My brother has confessed to me that he likes dressing up in his live-in girlfriend’s clothes when she’s not home. Lucky for him, she travels a lot for work.
I’m not sure what to do with this information. He says she doesn’t know. I’m a woman in my mid-20s and I think I would know if someone was trying on my clothes. I know how I fold my clothes, and put them away in my drawers and closets. I would assume everyone does.
I think she knows something but doesn’t know what to do or say. Should I talk to her?
Secrets with my sister
No. It’s not your place to call out your brother on behaviour he’s shared with you confidentially. Especially since he isn’t causing any harm to anyone or anything.
My suggestion would be to talk to your brother and encourage him to open up to his girlfriend. On a practical level, he is using her things and she may not want him to; or she may ask him not to touch certain items. She has that right.
And on another level, she may not want to continue a relationship with a man who enjoys wearing women’s clothing. That doesn’t mean there is anything wrong with his behaviour – but it’s a decision she should be allowed to make for herself.
The longer he hides it from her, the more it will feel to him like a dirty little secret when, in reality, there should be no shame.
My father has decided to move back to the city where I was raised, and now live with my husband and three children. My mother passed away over 10 years ago. My father stayed in their house and continued working until his recent retirement.
Now that he’s home more, he doesn’t like being in that house. Too many memories and it makes him sad. I’m happy to have him closer, so I was on board with the move. He’s a wonderful grandfather to my children and he and my husband get along quite well.
The move is imminent so there is a lot to discuss, plan, and organize. My kids are off school for the summer, so I have taken some time off work to be with them, and help my dad with his big move. He’s found a cute house walking distance from us, which I thought would be great for the children as they get a bit older and more independent.
My concern is that my dad is calling both me and my husband multiple times daily. About half of those calls are move-related; the other half are about nothing. My husband doesn’t want to be rude but he can’t be bothered at work every hour, nor can I.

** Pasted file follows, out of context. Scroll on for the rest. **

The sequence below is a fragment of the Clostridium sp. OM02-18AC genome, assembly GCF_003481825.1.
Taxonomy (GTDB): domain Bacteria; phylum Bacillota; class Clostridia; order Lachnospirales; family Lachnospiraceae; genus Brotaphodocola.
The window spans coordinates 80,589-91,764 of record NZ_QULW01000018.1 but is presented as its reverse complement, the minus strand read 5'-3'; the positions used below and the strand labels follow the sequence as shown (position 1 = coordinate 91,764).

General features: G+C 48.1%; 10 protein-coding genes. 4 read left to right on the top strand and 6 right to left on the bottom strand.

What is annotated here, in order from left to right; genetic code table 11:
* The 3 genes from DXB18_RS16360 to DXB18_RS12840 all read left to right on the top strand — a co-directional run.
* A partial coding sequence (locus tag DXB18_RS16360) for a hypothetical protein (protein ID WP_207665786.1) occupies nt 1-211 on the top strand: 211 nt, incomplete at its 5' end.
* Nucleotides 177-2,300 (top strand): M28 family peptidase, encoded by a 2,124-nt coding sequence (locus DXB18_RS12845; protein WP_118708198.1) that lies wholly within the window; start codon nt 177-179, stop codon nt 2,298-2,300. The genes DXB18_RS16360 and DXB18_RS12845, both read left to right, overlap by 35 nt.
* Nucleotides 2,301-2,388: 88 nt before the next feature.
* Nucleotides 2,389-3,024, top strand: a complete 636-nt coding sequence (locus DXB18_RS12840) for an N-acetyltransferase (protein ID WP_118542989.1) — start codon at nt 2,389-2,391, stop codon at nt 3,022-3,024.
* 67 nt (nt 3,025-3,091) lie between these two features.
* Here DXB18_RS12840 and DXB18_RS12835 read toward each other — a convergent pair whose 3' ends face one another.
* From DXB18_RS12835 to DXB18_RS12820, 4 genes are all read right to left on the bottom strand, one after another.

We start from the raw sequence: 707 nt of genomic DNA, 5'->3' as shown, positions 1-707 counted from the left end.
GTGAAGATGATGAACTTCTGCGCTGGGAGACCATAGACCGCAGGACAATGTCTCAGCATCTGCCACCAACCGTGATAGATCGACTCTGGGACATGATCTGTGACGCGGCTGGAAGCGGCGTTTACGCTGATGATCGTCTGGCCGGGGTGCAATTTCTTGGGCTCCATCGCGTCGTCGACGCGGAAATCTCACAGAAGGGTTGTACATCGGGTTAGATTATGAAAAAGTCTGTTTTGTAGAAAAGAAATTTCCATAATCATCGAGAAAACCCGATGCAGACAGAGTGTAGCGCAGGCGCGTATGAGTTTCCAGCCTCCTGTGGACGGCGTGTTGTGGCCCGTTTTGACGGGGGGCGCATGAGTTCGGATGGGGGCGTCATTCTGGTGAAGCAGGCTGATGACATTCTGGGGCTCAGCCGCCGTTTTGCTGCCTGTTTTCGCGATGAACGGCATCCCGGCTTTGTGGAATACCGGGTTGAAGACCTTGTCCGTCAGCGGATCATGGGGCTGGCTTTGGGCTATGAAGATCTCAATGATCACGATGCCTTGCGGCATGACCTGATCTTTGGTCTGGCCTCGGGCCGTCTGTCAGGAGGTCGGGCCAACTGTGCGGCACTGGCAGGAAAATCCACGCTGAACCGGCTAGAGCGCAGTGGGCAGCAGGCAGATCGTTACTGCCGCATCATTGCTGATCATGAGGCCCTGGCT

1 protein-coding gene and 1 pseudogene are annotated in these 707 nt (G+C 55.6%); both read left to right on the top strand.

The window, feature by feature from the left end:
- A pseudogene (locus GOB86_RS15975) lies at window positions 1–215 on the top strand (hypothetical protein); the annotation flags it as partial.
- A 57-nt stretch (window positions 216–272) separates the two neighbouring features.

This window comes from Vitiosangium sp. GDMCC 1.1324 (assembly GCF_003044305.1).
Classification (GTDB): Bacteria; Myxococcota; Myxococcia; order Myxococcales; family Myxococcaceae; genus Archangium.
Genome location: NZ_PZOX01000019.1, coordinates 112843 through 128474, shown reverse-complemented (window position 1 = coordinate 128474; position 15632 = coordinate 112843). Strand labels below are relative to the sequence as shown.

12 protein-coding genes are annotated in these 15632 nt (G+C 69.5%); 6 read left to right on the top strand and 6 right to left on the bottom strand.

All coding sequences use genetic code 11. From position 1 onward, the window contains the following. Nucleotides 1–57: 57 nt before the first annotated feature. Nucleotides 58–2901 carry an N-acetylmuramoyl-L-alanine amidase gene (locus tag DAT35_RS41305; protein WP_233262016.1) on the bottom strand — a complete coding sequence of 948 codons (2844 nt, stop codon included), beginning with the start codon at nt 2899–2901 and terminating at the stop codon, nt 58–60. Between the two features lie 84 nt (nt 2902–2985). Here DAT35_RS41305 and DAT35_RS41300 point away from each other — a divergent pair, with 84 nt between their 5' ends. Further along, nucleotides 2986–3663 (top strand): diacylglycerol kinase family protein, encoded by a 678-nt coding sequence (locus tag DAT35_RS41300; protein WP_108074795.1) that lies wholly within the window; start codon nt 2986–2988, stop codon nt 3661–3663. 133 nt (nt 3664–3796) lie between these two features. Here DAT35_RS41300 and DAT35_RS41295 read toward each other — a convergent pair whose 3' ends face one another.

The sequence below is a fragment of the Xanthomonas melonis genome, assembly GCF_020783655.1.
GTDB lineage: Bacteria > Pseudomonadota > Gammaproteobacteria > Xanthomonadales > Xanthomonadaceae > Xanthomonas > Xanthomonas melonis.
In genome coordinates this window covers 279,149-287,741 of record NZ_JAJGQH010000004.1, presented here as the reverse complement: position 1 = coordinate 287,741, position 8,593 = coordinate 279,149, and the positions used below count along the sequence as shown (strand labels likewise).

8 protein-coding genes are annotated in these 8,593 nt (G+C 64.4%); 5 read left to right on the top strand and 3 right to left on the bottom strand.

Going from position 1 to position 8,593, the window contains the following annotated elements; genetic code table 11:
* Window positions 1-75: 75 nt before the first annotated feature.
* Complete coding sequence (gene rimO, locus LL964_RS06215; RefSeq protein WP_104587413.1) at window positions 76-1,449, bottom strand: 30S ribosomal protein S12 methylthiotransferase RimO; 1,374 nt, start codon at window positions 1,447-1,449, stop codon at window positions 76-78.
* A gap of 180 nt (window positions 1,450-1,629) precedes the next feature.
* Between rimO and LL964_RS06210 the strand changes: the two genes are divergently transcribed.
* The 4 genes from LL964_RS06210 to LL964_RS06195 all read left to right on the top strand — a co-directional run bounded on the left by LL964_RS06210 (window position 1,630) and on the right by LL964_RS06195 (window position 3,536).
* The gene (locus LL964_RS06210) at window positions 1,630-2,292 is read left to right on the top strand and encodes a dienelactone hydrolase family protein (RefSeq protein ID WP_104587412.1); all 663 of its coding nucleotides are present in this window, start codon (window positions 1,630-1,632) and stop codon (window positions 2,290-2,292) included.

How do we explain to Dad that we love him, want to help, will be there for him, but not all day?
Your dad sounds nervous, anxious, overwhelmed, and sad. This is a big deal! He’s selling the house he and his wife lived in together and moving away from their local life. Fortunately, he’s moving somewhere familiar where he will also find memories in the streets.
But to be widowed, retire, and move is a lot! Be kind and patient with your dad. But absolutely explain to him that unless it’s important, for the next week or two, before you go on vacation, you won’t be able to take his calls between the hours when you’re at work. At the same time, when you or your husband go on your coffee or lunch breaks, check in with him.
Once he’s settled, his constant neediness will also settle.
FEEDBACK Regarding the woman bothered by her recently retired husband (May 23):
Reader – “I lived in Japan for many years and Japanese women had a phrase for men like that. It’s more common in Japan because there are still more stay-at-home wives compared to here (in Canada). Husbands hover around their wives after retiring and mess up their decades-long routines.
“The term was ‘sodai gomi’ which meant they were like leaves falling off trees in the fall which stick to the bottom of your shoes when you go outside. Very difficult to get rid of no matter how hard you shake your leg.”
Lisi – “Sodai gomi” literally translates to “large garbage.” According to my research, it is very difficult to dispose of large unwanted items in Japan due to lack of landfill space.
Calling your husband sodai gomi indeed means something hard to get rid of.